tall. Because he’s so small, some details seem exaggerated—most
prominently, his bulgy froggy eyes. They seem a bit too bulgy, almost
full spheres atop his green little head. Like a “Manga”
Robin. The rest of his sculpt seems to be right on, although his
legs seem a little long. It’s hard to gauge, since Robin is
usually shown with his legs folded up under him…not standing
up like the figure.
uniform has all of the obligatory Frog Scout details—a little
yellow and green kerchief, a “Pond 4” shoulder patch
on his left shoulder, and a round yellow patch on his right shoulder.
He’s topped off by a green cap—most of the Muppet figures
have had removable hats with magnets keeping them in place, Robin’s
is permanently affixed. I would have rather seen him with a magnetic
cap, but he may just be too small for the implant.
he’s small, Robin’s got nothing to be ashamed of in
the articulation department. His head, hips, and waist are all jointed,
plus he has ball-jointed shoulders and swivel joints where his arms
and legs meet their sleeves and pants. This means he can do many
things…the one thing he really can’t do is sit.
Like many short
characters, Robin makes up for his height with a huge package of
accessories. He comes with a large green steamer trunk (big enough
to put him in, if you’re so inclined), a campfire of logs
ringed by rocks, a rubbery bag of trail mix, a backpack, Frog Scout
Handbook, and marshmallow-toasting stick. Of these, the backpack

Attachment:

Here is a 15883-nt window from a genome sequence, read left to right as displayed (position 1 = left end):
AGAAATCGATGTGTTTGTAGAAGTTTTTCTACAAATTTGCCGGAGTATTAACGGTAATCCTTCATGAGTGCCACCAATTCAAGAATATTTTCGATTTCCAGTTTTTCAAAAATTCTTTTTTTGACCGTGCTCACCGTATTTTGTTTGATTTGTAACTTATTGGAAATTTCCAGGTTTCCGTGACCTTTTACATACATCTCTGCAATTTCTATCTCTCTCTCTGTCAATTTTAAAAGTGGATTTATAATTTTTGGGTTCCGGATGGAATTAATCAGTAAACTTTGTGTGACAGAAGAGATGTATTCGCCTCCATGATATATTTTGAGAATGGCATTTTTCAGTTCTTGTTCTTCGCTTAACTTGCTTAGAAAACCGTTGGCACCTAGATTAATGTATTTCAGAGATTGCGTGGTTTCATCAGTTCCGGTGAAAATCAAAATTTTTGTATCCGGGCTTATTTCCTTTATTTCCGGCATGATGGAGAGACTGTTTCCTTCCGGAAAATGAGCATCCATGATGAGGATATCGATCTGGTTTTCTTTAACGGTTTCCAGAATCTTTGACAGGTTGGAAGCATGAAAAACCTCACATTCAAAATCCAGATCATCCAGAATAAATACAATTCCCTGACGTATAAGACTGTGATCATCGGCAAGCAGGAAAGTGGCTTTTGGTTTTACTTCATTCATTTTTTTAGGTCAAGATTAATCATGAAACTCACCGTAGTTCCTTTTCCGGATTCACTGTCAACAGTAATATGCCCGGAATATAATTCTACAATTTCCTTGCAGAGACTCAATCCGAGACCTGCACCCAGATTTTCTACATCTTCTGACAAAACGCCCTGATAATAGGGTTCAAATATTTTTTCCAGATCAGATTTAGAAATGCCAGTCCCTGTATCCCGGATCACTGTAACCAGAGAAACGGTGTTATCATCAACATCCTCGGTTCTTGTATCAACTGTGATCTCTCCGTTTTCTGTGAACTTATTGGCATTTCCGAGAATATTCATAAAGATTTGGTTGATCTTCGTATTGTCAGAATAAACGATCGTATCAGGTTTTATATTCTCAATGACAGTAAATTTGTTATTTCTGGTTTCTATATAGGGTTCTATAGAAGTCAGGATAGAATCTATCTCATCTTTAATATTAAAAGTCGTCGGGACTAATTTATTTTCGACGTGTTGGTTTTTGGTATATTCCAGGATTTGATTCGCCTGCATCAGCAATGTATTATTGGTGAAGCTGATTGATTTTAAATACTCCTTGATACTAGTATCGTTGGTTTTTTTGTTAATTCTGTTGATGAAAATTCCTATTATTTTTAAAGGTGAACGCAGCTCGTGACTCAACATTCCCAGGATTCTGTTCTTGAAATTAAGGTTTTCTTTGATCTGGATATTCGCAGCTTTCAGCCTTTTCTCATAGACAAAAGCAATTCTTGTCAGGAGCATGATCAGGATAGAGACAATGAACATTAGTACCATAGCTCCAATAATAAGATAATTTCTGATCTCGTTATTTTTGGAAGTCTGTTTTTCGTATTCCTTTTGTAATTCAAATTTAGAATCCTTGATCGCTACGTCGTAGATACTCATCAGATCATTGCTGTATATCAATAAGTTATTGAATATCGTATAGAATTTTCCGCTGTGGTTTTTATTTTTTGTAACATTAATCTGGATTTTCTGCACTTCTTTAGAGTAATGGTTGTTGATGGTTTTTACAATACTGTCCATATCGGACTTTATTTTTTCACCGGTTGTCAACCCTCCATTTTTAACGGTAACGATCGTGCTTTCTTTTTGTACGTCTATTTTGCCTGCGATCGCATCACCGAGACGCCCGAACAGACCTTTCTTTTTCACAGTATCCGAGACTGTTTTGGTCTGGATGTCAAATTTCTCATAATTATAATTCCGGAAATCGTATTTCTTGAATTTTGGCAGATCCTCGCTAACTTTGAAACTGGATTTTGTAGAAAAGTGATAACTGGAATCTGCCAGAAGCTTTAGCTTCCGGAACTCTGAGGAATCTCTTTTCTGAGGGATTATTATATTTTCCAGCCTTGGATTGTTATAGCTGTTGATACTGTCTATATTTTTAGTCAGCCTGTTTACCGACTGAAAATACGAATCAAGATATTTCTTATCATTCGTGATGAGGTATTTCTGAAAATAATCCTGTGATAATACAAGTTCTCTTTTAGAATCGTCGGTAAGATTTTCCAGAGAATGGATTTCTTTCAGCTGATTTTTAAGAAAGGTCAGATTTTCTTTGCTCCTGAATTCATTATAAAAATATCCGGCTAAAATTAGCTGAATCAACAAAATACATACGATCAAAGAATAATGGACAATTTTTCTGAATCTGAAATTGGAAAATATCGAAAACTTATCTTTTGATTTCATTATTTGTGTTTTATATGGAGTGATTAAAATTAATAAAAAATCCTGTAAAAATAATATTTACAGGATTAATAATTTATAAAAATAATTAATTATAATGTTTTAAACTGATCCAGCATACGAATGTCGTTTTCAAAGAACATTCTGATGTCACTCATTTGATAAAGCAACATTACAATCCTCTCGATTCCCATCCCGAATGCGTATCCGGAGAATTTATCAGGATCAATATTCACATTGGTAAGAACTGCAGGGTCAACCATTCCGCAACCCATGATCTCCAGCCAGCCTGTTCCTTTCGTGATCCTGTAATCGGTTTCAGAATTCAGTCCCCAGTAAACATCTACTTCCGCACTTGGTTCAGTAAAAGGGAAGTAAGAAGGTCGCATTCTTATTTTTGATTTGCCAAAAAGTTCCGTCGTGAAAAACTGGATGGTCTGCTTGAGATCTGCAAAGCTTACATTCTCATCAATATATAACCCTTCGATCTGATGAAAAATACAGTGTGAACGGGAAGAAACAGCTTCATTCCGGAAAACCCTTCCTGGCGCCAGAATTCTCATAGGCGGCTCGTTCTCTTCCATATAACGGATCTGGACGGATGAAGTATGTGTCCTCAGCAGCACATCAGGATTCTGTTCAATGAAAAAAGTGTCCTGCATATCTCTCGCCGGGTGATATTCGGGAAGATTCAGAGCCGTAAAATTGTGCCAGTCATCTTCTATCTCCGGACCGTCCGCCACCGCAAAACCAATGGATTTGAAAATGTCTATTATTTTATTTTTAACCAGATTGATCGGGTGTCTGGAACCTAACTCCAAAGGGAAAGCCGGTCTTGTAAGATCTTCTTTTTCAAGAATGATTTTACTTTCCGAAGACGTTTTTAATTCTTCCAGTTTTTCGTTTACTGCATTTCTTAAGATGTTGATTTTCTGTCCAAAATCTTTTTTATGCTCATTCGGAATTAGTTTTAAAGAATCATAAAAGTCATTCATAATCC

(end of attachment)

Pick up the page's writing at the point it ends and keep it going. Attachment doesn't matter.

is really nifty, because it opens to hold the book, and has rubbery
straps flexible enough for Robin to really carry it. The marshmallow
stick has three marshmallows on it, with one side already toasted.
The Frog Scout Handbook opens and closes, but doesn’t have
any writing or diagrams in it—after Dr. Bunsen Honeydew’s
informative tic-tac-toe games, I was hoping for more. There are
also some stickers included with the figure, and these are fun—there’s
a Fly-Catching Merit Badge, Punk Merit Badge (in tribute to the
Debbie Harry episode of The Muppet Show), and best of all, a “Frogger”
inspired Dodging Traffic Merit Badge.
I look forward
to a naked little frog being a part of my collection someday, but
if they had put out the naked “signature” version of
Robin, he wouldn’t have come with these great accessories,
and more importantly, probably wouldn’t have had the articulation
joints that Frog Scout Robin is able to disguise in his clothes.
Rumor has it
that we’ll be seeing a Scoutmaster Kermit before too long—and
that would be a great companion piece for this figure. So would
a John Denver action figure—but I won’t hold my breath
Hat, Mop Bucket, Mop Wringer, Mop and Broom
Great sculpt, disturbingly accurate accessories, obscure
Not much articulation...but he's got enough for his job.
Now that all
of the A and B-list characters from The Muppet Show have been made,
Palisades is going a step further, and giving us (well, SELLING
us) figures of characters I never thought I’d see. One of
those is the genial, somewhat dim, strong as an ox stagehand, Beauregard.